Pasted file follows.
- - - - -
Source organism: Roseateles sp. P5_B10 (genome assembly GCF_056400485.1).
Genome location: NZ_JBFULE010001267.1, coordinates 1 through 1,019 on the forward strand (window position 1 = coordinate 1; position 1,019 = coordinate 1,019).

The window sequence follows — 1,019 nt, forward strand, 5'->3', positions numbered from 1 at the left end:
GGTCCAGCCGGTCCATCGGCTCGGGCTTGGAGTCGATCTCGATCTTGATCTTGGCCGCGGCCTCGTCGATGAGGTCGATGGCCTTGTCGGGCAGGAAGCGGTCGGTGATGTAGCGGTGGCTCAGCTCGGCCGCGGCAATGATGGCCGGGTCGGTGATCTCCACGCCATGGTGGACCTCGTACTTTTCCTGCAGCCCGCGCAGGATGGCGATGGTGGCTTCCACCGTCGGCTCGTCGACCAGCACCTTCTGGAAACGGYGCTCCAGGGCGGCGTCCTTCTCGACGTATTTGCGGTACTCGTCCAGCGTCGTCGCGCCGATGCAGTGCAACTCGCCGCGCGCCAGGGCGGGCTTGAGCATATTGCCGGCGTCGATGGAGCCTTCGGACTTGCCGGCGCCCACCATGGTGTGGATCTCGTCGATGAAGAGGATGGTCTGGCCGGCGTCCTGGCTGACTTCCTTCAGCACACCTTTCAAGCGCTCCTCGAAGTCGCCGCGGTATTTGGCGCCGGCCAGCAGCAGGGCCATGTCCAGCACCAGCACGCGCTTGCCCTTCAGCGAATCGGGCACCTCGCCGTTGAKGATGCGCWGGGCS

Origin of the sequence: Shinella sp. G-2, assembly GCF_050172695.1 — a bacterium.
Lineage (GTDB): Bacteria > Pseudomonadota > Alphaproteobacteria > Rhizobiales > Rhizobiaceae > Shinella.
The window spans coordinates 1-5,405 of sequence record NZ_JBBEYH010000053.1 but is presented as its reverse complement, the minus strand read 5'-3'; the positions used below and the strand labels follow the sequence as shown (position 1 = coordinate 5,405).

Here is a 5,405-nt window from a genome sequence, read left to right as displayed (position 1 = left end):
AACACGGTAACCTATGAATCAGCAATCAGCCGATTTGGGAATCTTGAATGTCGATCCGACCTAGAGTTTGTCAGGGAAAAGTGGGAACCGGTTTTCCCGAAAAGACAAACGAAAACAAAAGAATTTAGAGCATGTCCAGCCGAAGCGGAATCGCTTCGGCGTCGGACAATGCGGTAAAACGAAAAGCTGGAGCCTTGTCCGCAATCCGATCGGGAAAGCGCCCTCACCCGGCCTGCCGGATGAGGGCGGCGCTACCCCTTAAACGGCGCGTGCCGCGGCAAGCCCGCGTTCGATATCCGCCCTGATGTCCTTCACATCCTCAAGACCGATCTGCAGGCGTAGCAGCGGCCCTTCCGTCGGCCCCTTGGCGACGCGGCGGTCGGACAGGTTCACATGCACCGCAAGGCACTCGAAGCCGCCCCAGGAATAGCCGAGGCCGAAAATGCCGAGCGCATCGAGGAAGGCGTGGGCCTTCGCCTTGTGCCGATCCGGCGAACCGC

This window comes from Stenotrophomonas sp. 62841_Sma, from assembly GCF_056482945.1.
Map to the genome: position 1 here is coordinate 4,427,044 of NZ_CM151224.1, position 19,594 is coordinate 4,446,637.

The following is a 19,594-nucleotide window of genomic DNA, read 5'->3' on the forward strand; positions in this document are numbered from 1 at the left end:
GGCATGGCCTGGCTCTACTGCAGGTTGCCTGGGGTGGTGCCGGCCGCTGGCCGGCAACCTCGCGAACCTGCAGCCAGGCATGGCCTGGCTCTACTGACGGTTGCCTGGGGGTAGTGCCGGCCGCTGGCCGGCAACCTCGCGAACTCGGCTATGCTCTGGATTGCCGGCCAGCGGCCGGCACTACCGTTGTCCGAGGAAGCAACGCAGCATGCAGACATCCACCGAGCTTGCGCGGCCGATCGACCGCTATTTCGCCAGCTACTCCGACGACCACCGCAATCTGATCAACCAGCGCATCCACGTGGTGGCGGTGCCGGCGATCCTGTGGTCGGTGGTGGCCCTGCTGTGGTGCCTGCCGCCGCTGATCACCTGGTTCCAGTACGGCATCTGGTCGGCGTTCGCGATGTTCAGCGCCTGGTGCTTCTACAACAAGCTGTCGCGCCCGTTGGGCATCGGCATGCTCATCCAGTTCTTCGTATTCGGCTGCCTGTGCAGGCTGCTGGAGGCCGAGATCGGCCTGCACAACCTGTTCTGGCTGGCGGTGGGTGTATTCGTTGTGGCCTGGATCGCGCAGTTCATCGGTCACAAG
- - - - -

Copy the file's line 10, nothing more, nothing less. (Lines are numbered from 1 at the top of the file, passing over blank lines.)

This window comes from Stenotrophomonas sp. 62841_Sma, from assembly GCF_056482945.1.